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Equity in health and health care: lessons from an Asian comparative study Eddy van Doorslaer Erasmus School of Economics & Erasmus Medical Centre Rotterdam.

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Presentation on theme: "Equity in health and health care: lessons from an Asian comparative study Eddy van Doorslaer Erasmus School of Economics & Erasmus Medical Centre Rotterdam."— Presentation transcript:

1 Equity in health and health care: lessons from an Asian comparative study Eddy van Doorslaer Erasmus School of Economics & Erasmus Medical Centre Rotterdam Merck Foundation Lecture London School of Economics, 16 March 2007

2 Introduction - background u Inequality and inequity in the distribution of –Health –Health care –Health care payments u Some analogies with measurement of income inequality, but not perfect u Approaches to study equity in health care finance and delivery in high-income (EU/OECD) countries, developed in ECuity Project u Usefulness for low-to-middle income countries, examined in EQUITAP Project (Asian-Pacific) 2

3 Draws on several papers 1.Van Doorslaer, E, O O’Donnell, R Rannan-Eliya et al (20 authors) Effect of payments for health care on poverty estimates in 11 countries in Asia: an analysis of household survey data, The Lancet, 2006, 368, Dec 2.O’Donnell, O, E van Doorslaer, R Rannan-Eliya et al (18 authors) The incidence of public spending on health care: comparative evidence from Asia, World Bank Economic Review, (Published online, Jan 2007) 3.Van Doorslaer, E, O O’Donnell, R Rannan-Eliya et al (23 authors) Catastrophic expenditures on health care in Asia, Health Economics, (Published online, Feb 2007)

4 I. Distribution of health care payments u In OECD context: mostly publicly financed health care systems with universal coverage have disconnected receipt of care from payment for care u Payments according to ability to pay u Tools of progressivity and redistribution can be used to examine health payments by income u Descriptive x-country comparative results informative on potential consequences of alternative health care financing choices u E.g out-of-pocket payments most regressive source

5 The health care financing triangle - OECD (Wagstaff, Van Doorslaer et al, JHE, 1999)

6 Overall progressivity hc finance — OECD ( Wagstaff, Van Doorslaer et al, JHE, 1999)

7 Distribution of health care finance u In low-income settings: high shares of out-of-pocket spending, small pre-paid shares u And receipt of care linked to payment for care u Payments largely according to use u Tools of progressivity and redistribution can be very misleading u Rich pay more, even in proportion to their income u Interest in (lack of) prepayment and protection against income loss

8 Health care financing triangle – Asia (O’Donnell, Van Doorslaer et al, 2006)

9 Inequality and progressivity – total health care payments, Asia (O’Donnell et al, 2006)

10 Measures of income protection of interest u High health expenditure out-of-pocket (OOP) can affect household welfare through –Effect on health care use: see BIA –Effect on living standards: income protection u Wagstaff and van Doorslaer (2003) proposed to look at measures of ‘impact’ of OOPs on –Incidence and intensity of high or catastrophic expenditure –Incidence and intensity of poverty changes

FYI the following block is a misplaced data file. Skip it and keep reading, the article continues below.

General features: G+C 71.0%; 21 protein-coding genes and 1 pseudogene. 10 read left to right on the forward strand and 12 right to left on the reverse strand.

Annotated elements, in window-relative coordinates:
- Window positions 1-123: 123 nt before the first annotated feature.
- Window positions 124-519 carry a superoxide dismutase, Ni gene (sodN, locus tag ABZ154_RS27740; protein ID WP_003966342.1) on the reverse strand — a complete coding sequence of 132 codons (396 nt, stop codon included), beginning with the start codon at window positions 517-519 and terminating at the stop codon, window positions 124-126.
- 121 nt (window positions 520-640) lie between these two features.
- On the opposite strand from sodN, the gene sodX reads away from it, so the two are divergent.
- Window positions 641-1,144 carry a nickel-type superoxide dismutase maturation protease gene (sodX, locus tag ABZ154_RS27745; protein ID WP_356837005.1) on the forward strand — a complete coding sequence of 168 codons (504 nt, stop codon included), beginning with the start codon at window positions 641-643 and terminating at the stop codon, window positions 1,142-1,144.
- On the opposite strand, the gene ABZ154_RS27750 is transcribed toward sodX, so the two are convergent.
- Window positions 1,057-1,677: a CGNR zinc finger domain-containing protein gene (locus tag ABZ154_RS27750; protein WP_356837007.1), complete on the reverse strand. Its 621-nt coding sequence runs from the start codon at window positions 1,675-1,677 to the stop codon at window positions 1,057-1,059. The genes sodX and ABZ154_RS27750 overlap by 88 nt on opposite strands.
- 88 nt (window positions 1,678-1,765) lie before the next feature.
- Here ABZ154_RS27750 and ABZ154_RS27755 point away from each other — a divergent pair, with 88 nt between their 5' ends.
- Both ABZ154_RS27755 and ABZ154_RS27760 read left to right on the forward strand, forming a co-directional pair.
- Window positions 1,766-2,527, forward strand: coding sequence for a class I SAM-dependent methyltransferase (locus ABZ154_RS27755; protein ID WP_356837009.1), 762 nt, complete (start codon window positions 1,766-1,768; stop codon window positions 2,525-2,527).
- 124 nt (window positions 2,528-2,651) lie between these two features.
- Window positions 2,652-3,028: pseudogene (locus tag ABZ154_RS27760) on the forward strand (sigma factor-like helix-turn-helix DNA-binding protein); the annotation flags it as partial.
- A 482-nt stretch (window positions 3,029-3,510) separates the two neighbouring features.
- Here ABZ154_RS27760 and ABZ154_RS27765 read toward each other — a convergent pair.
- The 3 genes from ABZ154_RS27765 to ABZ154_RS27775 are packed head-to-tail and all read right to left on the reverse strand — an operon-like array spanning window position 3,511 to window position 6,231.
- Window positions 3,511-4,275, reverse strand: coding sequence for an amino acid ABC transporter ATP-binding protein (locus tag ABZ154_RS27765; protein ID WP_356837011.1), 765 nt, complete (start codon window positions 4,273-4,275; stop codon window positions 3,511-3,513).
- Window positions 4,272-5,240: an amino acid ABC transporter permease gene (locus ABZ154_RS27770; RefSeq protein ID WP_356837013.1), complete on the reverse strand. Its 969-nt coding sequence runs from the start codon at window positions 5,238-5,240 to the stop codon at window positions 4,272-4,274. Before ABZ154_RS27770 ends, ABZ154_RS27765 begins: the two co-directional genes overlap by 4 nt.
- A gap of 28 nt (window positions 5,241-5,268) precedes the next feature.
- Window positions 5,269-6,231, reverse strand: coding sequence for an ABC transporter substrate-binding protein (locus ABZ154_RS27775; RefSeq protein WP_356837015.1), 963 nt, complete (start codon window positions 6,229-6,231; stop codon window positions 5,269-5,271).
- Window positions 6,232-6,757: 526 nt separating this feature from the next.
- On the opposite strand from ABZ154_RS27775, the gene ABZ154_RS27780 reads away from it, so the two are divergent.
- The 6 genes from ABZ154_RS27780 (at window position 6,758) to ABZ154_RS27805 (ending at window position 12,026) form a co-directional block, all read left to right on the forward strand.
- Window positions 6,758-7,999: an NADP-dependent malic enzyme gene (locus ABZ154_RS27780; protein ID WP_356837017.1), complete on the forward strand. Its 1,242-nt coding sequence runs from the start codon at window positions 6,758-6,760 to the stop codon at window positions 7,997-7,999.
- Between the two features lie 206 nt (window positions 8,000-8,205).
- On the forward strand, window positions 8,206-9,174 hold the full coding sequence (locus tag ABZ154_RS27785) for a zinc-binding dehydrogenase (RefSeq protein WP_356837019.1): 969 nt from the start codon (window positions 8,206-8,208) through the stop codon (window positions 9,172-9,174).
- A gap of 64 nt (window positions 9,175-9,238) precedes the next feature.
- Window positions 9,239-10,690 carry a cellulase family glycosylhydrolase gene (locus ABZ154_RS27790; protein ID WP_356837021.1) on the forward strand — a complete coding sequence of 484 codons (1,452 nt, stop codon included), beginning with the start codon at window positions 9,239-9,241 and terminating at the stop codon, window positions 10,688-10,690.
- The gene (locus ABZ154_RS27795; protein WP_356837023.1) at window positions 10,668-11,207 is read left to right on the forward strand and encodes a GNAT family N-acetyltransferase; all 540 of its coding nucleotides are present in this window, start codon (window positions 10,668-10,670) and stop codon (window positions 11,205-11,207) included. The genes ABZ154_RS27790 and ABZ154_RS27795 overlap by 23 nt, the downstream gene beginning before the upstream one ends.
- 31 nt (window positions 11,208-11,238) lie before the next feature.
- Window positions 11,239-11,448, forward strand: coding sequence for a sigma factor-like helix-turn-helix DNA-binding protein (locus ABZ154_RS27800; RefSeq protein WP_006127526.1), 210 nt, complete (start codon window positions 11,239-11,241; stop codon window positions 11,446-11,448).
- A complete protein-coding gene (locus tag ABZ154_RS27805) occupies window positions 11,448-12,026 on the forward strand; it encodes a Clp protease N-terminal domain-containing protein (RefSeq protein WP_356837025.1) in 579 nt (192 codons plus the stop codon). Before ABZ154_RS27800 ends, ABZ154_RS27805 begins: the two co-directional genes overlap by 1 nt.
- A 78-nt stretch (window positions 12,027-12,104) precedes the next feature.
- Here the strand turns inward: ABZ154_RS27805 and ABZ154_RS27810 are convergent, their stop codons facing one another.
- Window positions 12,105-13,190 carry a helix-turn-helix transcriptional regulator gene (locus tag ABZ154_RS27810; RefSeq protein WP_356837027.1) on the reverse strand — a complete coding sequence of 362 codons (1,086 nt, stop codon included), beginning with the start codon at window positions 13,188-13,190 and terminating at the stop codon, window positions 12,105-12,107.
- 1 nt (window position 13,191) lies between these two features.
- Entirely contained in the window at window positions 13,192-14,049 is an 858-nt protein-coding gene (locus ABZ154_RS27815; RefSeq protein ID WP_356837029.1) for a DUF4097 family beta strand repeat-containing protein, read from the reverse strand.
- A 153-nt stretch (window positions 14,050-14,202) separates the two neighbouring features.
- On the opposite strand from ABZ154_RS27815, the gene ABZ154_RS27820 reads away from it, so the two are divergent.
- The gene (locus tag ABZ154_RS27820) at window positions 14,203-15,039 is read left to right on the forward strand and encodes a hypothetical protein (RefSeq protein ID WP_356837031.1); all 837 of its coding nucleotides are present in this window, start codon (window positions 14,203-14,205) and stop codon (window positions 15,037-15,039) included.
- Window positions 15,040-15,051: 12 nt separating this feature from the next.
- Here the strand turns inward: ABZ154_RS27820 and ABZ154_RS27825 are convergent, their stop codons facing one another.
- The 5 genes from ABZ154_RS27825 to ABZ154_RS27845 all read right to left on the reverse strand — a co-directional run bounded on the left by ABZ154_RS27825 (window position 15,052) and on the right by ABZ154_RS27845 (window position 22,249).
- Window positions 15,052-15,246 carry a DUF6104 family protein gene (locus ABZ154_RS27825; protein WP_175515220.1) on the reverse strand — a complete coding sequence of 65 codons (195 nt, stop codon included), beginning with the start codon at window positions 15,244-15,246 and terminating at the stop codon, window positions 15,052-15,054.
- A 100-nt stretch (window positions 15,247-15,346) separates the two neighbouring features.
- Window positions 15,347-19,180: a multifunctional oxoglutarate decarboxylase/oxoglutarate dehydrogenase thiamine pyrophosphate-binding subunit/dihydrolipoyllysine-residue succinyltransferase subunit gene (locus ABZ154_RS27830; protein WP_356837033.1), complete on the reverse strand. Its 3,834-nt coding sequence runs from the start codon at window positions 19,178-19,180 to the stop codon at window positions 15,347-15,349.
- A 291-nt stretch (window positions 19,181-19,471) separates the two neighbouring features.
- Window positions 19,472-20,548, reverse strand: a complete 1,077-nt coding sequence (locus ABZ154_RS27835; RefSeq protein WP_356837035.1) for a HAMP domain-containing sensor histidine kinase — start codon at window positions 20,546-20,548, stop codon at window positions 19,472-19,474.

11 Catastrophic spending: headcounts of households with OOP payments exceeding a threshold as share of total hh spending (Van Doorslaer, O’Donnell et al, HE, 2007)

12 Concentration of catastrophic spending incidence: mainly among the better-off (Van Doorslaer, O’Donnell et al, HE, 2007)

13 Findings – Asia (around 2000) 1. Incidence and intensity of catastrophic spending generally rises with OOP share of total finance. But substantial x-country variation even at same OOP level suggests some exemptions to charges for poor were effective 2. Incidence and intensity more concentrated among better-off. Some effective protection of poor, but also evidence of consumption smoothing.

14 Impoverishment u Most health spending in low-income settings not discretionary u Standard poverty headcount and gap measures do not account for health needs u Variability and unpredictability of OOPs makes adjustment of poverty line for health needs difficult u How many more individuals are below the poverty line – and by how far – if OOP spending is deducted from total spending? u Change in headcount and gap makes ‘hidden poor’ visible

15 Pen’s Parade and OOPs in China, 2000

16 Poverty headcount (at $1) increase by OOP share

17 Poverty headcount (at $1) increase by population at risk

18 Some EQUITAP Project findings – Asia (Van Doorslaer et al, Lancet, 2006) –Estimated increase in poverty headcount from 19.3% to 22% of total population (so plus 2.7% of population) –or an extra 78.25 million Asian people poor –who are currently not counted as poor because their OOP health spending lifts them above poverty line –Largest relative increases in Bangladesh, India, China and Vietnam –Magnitude clearly linked to OOP finance share and to population share at risk –But again, even at similar OOP share levels, some countries appear more successful at protecting living standards than others. So not just a question of affordability

19 II. Distribution of health care utilisation in rich countries (Van Doorslaer et al, CMAJ, 2006) u In OECD context: horizontal equity (HE) concern requires equal treatment for equal need, irrespective of income u Measurement of inequality in need-standardised distribution of use by income u Norm = average relationship between use and need u Many systems close to achieving HE, but varies by type of care E.g.: –GP care often pro-poor –specialist care everywhere pro-rich –more pro-rich when private options available